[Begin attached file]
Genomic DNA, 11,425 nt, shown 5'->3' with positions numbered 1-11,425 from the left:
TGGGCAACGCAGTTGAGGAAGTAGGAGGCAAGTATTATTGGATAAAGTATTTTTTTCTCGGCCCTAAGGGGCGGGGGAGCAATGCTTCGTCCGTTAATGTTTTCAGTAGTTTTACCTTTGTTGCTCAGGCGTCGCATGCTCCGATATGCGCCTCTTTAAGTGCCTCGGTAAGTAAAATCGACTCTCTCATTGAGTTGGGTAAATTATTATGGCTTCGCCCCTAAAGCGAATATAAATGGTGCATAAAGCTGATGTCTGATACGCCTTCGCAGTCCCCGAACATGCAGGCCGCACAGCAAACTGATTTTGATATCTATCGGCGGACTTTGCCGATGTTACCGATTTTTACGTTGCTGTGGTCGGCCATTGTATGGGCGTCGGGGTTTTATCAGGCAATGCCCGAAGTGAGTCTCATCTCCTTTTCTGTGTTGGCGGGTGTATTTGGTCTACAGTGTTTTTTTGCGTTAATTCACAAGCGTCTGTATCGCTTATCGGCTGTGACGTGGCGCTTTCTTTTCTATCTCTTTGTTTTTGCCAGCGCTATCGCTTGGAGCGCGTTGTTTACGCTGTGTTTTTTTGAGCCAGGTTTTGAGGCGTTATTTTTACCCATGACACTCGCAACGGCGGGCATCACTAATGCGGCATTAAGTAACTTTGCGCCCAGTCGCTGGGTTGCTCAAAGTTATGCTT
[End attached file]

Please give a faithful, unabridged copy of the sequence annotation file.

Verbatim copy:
Genomic DNA, 11,425 nt, shown 5'->3' with positions numbered 1-11,425 from the left:
TGGGCAACGCAGTTGAGGAAGTAGGAGGCAAGTATTATTGGATAAAGTATTTTTTTCTCGGCCCTAAGGGGCGGGGGAGCAATGCTTCGTCCGTTAATGTTTTCAGTAGTTTTACCTTTGTTGCTCAGGCGTCGCATGCTCCGATATGCGCCTCTTTAAGTGCCTCGGTAAGTAAAATCGACTCTCTCATTGAGTTGGGTAAATTATTATGGCTTCGCCCCTAAAGCGAATATAAATGGTGCATAAAGCTGATGTCTGATACGCCTTCGCAGTCCCCGAACATGCAGGCCGCACAGCAAACTGATTTTGATATCTATCGGCGGACTTTGCCGATGTTACCGATTTTTACGTTGCTGTGGTCGGCCATTGTATGGGCGTCGGGGTTTTATCAGGCAATGCCCGAAGTGAGTCTCATCTCCTTTTCTGTGTTGGCGGGTGTATTTGGTCTACAGTGTTTTTTTGCGTTAATTCACAAGCGTCTGTATCGCTTATCGGCTGTGACGTGGCGCTTTCTTTTCTATCTCTTTGTTTTTGCCAGCGCTATCGCTTGGAGCGCGTTGTTTACGCTGTGTTTTTTTGAGCCAGGTTTTGAGGCGTTATTTTTACCCATGACACTCGCAACGGCGGGCATCACTAATGCGGCATTAAGTAACTTTGCGCCCAGTCGCTGGGTTGCTCAAAGTTATGCTT